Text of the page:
In the early stages of our careers, patients will often stand out. If familiarity breeds contempt, then rarity breeds enthusiasm. Our eager thirst for knowledge as medical students would often see us seeking out additional time on the wards: after all, the pathology is in the patient, not just the textbook.
As we progress through our studies, the novelty gives way to a perpetual sense of de ja vu. The name changes, but the story has been heard before. You begin to second-guess what comes next. Like some kind of internal game of clinical Bingo, you tick off the signs…
’Coughing up blood’ – check.
’Weight loss’ – check.
’Smoker for decades’ – check.
’Lung cancer’ – full house.
A strange glee emanates from what is often terrible news for another. Confidence verges on arrogance, negating the misery which envelopes the diagnosis. Youth brings with it a sense of immortality, of misplaced invulnerability. One patient taught me that none of us are immune.
Other writing competition entries
(2nd place) Dr Ellie Cannon: ‘Why hold back the tears?’
(3rd place) Dr Roger Henderson: ‘A presumptive diagnosis’
(Under-35s winner) Dr Ahmed Rashid: ‘The famous razor of Occam’
A twenty-nine year old male, recently married, with an exciting future presented to his GP.
’I’ve found a lump,’ he said, ’in my neck.’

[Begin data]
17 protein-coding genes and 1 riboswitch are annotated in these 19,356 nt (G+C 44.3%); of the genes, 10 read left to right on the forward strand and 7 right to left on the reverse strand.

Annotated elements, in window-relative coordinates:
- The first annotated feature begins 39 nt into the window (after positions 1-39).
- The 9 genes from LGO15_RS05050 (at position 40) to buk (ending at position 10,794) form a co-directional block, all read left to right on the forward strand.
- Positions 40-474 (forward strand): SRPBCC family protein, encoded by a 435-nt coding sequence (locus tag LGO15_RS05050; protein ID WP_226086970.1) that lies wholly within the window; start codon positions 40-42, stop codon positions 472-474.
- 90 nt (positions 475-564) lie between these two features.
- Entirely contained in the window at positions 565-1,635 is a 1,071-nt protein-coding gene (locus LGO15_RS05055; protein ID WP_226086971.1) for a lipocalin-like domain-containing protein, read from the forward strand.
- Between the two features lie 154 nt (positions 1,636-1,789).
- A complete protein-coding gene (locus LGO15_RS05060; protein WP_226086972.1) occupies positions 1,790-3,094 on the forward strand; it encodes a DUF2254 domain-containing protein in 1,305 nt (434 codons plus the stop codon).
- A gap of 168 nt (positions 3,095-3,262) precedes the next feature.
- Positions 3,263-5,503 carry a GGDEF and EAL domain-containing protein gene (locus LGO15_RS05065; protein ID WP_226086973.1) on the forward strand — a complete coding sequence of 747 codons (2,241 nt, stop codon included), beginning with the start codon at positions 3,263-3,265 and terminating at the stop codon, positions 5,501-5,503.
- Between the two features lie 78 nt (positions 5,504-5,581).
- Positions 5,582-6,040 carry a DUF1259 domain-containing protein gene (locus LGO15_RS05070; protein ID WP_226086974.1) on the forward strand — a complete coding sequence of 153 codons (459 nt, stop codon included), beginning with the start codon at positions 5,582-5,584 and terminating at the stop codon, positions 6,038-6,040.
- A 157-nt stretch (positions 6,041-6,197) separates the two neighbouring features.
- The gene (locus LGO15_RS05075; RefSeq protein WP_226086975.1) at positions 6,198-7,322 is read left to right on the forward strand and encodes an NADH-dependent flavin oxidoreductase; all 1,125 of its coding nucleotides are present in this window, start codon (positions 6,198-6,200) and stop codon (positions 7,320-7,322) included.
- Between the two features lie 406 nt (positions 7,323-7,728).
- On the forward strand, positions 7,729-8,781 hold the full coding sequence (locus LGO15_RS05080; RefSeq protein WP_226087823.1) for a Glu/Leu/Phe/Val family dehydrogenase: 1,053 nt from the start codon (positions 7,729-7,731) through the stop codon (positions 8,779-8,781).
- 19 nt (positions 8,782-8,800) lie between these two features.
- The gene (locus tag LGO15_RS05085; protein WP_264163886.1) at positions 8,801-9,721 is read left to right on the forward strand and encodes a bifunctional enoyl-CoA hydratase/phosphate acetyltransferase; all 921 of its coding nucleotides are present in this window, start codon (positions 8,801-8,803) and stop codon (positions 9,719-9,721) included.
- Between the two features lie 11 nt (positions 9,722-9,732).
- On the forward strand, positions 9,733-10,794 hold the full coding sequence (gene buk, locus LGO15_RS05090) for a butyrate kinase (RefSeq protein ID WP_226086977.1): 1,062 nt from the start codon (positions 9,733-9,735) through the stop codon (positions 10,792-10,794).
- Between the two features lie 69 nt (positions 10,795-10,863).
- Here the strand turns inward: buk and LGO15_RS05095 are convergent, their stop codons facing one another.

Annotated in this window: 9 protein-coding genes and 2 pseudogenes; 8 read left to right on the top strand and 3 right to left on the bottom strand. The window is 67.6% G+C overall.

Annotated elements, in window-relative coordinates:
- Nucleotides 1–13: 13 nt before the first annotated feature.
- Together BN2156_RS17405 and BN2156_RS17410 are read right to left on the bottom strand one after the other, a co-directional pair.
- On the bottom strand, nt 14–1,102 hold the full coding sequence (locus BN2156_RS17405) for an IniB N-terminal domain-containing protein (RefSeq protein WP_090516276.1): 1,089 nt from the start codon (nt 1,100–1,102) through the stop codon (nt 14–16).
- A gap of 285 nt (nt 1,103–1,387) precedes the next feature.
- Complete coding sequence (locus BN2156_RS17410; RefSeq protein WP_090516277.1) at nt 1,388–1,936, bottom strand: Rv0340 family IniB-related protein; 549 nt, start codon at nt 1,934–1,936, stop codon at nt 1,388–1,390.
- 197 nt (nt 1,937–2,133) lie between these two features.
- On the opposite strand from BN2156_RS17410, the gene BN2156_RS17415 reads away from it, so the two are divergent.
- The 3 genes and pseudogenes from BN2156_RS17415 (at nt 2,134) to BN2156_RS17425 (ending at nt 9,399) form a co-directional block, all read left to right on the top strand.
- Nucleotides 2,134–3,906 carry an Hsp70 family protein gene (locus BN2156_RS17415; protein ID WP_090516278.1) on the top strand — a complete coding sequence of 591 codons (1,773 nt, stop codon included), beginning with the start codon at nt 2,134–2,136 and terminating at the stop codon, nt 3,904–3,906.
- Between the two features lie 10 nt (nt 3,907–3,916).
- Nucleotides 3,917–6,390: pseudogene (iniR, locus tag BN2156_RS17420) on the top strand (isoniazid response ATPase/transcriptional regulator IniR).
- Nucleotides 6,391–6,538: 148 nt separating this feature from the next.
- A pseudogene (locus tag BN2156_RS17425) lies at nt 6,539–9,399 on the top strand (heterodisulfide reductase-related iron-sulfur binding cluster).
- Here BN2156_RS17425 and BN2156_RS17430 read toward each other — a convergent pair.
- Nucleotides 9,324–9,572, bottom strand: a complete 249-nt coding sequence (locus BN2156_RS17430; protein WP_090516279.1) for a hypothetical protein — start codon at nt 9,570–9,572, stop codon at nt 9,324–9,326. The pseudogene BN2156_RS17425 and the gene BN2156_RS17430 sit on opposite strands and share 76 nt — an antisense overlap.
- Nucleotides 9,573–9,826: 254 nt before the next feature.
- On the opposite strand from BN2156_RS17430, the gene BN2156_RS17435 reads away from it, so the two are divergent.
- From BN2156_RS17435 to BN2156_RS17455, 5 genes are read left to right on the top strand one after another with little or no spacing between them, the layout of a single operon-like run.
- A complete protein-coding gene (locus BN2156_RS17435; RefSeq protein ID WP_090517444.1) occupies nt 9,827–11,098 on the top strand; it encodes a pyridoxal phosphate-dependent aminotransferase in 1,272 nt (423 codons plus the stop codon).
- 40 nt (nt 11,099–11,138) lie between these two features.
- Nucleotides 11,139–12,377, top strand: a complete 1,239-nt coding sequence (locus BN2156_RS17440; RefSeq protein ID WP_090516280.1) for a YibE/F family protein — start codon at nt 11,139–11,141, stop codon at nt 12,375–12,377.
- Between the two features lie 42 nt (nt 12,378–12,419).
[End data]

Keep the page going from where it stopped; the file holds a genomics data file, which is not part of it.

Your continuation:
Questions and answers were exchanged. The patient converting his feelings into words and gestures, translated in the mind of the doctor to patterns and pathology. A complex transaction, replete with nuance and ambiguity.
’We’ll get you seen within the fortnight,’ replied the doctor. ’We’ll get a scan whilst we’re waiting.’
Both impressed and anxious with the speed of response, the patient soon found himself in a waiting room with row upon row of life’s rich tapestry – some patiently waiting, some complaining fruitlessly to the browbeaten receptionist – all the action punctuated by the scurrying of staff and the ferrying of patients.
A scan followed, poker-faced radiologists muttered a few spoilers about the possible diagnosis, and back into the system the patient plunged. A case history, a hospital number, a set of notes, and somewhere amongst that a person.
The time to see the consultant soon arrived.
‘You’re going to need an operation, and by the looks of things pretty soon.’
The NHS moves with what feels like glacial speed. Rapid does not always mean good.
If it wasn’t obvious, the patient was me – one of the few cases for which I can safely break confidentiality. I had developed a thyroglossal cyst, The size of a golf ball, infected, and eroding through the front of my neck. After ultrasound and an ENT appointment, I was listed for surgery.
Being a patient surrounded by colleagues is an odd experience, but a reassuring one. Sitting on the other side of the consultation is daunting, but none the less gave me a little extra empathy that I might otherwise not have had.
We are either patients already, or will be soon. I’ve been taught that none of us are impervious to the misfortune of malady.
Dr Matthew Piccaver is a GP in Cambridge